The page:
Decision-Making Process | Decision-Making Process in Different Functions

What is Decision Making?

Modern management relies heavily on decision-making. In fact, the primary function of management is to make sound or logical decisions. Each manager makes hundreds of decisions, knowingly or unknowingly, making them an integral part of the manager's position. Decisions are important because they govern both organizational and administrative work. The decision is a course of action chosen from a set of options for the purpose of achieving the goals or objectives of an organization or administration. The decision-making process is an ongoing and important part of managing any business or organization. Decisions are made to keep all business activities and organization activities running smoothly.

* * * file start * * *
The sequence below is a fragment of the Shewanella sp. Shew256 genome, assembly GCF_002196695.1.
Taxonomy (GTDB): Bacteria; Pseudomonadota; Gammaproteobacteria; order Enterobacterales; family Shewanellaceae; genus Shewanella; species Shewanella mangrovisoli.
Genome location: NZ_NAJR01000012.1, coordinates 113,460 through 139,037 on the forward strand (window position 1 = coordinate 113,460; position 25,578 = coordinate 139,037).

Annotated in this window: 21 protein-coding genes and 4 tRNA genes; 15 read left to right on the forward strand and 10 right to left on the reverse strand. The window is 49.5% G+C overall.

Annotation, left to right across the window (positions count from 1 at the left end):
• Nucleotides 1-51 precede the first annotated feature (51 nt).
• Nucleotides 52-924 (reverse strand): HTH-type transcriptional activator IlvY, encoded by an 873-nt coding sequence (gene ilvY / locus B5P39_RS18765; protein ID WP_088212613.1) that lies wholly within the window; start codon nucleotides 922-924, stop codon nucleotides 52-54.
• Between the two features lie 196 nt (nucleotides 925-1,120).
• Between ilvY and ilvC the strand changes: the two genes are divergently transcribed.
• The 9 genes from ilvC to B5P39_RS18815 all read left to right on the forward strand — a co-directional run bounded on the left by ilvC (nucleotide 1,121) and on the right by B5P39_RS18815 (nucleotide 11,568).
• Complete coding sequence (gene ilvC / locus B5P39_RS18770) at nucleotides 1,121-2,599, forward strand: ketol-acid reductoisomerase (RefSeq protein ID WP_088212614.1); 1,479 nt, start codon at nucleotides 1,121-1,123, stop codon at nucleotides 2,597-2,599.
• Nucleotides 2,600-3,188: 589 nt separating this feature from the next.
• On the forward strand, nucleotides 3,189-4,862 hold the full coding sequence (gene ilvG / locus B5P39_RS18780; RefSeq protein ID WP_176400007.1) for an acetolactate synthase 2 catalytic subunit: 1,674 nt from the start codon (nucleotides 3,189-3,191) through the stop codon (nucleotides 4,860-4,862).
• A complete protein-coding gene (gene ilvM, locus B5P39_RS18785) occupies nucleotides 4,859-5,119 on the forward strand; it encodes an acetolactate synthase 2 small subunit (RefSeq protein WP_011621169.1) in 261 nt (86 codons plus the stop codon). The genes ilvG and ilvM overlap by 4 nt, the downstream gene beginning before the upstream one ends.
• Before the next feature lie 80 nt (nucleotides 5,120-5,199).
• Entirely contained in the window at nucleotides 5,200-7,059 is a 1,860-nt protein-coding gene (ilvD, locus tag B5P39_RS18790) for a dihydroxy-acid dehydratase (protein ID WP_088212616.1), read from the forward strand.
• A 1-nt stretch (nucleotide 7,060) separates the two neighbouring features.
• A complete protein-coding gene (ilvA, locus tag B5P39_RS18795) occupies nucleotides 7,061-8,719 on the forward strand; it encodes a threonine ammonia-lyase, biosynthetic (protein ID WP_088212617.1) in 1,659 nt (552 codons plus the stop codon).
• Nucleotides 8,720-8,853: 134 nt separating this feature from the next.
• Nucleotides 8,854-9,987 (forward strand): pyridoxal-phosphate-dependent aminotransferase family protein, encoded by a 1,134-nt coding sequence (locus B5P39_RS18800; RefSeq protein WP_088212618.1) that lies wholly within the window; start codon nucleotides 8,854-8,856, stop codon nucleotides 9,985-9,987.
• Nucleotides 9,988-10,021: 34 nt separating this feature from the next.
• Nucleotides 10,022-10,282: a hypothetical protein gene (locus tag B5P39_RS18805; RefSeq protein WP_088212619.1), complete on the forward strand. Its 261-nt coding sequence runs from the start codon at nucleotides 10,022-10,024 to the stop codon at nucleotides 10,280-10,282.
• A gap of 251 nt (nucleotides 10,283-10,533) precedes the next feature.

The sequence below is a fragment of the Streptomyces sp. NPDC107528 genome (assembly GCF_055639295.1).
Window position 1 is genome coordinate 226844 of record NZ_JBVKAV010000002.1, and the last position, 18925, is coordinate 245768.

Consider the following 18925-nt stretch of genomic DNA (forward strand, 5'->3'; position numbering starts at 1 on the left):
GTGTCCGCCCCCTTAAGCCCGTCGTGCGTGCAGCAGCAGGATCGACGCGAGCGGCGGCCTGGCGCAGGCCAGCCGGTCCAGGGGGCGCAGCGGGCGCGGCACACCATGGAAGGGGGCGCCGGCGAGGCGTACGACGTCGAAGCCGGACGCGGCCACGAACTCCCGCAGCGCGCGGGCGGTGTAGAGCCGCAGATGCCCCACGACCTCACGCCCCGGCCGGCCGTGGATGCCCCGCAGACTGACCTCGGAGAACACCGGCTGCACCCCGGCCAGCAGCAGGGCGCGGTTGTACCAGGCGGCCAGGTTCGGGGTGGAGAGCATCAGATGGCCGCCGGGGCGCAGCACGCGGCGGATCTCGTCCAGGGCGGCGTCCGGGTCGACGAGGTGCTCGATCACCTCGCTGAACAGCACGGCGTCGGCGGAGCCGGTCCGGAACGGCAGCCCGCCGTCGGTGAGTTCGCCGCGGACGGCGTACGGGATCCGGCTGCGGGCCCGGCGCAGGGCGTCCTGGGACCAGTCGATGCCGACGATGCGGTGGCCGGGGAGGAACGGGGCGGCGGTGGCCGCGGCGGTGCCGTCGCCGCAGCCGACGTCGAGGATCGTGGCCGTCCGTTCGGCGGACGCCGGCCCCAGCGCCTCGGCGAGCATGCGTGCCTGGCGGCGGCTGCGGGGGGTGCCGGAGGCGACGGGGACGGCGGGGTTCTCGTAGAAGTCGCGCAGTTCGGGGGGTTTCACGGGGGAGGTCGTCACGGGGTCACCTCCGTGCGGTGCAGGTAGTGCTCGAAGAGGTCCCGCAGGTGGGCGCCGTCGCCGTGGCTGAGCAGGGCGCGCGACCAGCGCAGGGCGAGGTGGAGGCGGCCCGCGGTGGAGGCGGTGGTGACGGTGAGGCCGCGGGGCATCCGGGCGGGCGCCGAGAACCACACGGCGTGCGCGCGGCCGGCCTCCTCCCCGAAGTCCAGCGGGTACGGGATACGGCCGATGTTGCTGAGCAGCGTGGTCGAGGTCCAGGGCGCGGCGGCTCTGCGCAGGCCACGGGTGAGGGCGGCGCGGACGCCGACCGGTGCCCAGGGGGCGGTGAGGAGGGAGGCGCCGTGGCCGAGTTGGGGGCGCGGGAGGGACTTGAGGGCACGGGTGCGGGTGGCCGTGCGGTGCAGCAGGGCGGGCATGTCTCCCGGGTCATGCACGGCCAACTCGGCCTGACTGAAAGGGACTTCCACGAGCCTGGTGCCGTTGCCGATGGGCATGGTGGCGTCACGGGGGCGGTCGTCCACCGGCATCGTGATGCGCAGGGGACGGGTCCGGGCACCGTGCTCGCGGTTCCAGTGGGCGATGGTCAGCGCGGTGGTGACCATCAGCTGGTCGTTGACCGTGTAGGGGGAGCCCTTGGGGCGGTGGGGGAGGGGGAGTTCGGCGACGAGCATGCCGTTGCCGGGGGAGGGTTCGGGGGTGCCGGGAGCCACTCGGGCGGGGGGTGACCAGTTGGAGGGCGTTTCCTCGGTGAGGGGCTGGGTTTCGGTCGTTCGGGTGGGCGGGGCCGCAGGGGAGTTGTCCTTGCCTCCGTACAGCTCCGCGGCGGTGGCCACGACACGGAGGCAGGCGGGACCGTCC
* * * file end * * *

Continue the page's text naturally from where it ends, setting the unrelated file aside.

To ensure that organizational or commercial goals are met, decisions are made at all levels of government. In addition, decisions are one of the most important operational values ​​that an entire organization adopts and uses to achieve full growth and advancement in terms of services and/or products provided.

As a result, the subsequent definitions can be used to higher illustrate the decision-making process.

Definition of Decision Making

The Oxford Advanced Learner's Dictionary defines selection making as "the manner of selecting about whatever essential, specifically in a set of people or in an agency," according to the Oxford Advanced Learner's Dictionary.

"Decision-making" is defined by Trewatha and Newport as "the choice of an application between two or more possible ways to reach a solution to a particular problem."